Step two: Limit access to deter hacking.
Just because employees are using their BYODs for work, doesn't mean they need access to every element of the enterprise on those devices. In fact, it is prudent to decide what applications they really need access to, and then limit their BYOD access to those.
By doing that, IT can beef up the verification and firewall protections around those apps, to deter hacking. They can even run those apps in a separate virtual WAN, keeping them isolated from vital enterprise data. In the same vein, it may make sense to have BYODs operate on a separate e-mail system, with access to separate Wi-Fi networks on the job.
Savvy IT managers will want to talk to mobile device management (MDM) vendors to see which of their software products will work within this new BYOD world. Those vendors include BoxTone, MobileIron and SAP (Sybase).
Step three: Think beyond the network.
At first glance, one might think that BYOD issues end when an employee leaves the workplace. But they don't.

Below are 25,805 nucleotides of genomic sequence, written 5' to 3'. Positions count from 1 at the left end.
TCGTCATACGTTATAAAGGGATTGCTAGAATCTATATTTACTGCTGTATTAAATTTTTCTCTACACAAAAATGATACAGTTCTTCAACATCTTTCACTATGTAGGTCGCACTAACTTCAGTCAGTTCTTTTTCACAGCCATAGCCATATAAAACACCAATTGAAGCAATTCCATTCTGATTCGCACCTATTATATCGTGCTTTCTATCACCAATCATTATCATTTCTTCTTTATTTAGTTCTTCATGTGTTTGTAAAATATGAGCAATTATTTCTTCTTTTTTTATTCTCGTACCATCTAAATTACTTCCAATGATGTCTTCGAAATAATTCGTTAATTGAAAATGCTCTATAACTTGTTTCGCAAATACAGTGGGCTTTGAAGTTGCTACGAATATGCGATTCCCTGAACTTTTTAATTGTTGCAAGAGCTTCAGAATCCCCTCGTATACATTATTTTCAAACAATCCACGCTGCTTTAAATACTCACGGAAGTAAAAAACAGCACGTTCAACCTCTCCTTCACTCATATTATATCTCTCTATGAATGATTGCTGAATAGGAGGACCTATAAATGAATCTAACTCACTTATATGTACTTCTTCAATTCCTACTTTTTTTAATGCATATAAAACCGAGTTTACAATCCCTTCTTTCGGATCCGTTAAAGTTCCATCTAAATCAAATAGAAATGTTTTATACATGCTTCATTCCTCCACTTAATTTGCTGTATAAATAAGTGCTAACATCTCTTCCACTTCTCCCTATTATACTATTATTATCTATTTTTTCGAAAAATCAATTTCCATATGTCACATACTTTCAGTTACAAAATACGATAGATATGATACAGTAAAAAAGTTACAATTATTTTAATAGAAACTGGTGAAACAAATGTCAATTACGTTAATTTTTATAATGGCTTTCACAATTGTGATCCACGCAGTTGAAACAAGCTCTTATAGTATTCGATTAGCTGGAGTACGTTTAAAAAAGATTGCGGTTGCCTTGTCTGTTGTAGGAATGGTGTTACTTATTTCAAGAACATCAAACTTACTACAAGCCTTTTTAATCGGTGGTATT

A case in point: If an employee uploads corporate data in a consumer-based public cloud, "they could be putting your proprietary data into a situation where the cloud operator gets defacto ownership of it," warns Hormazd Romer, Accellion's senior director of product marketing. "Meanwhile, although file transfer services such as Dropbox don't make these claims, your data is still under their control once it's been uploaded to them." In response to that threat, Accellion markets secure cloud-based file transfer services for business, ensuring that proprietary data stays proprietary and secure through the file transfer process.
This is just one way BYOD can hurt a corporation. Another is through uncontrolled costs. Once the company has agreed to let a employee use a BYOD while on the road, it has made itself liable for roaming charges. Those can be huge if the employee hasn't taken steps to keep his or her down-and many don't.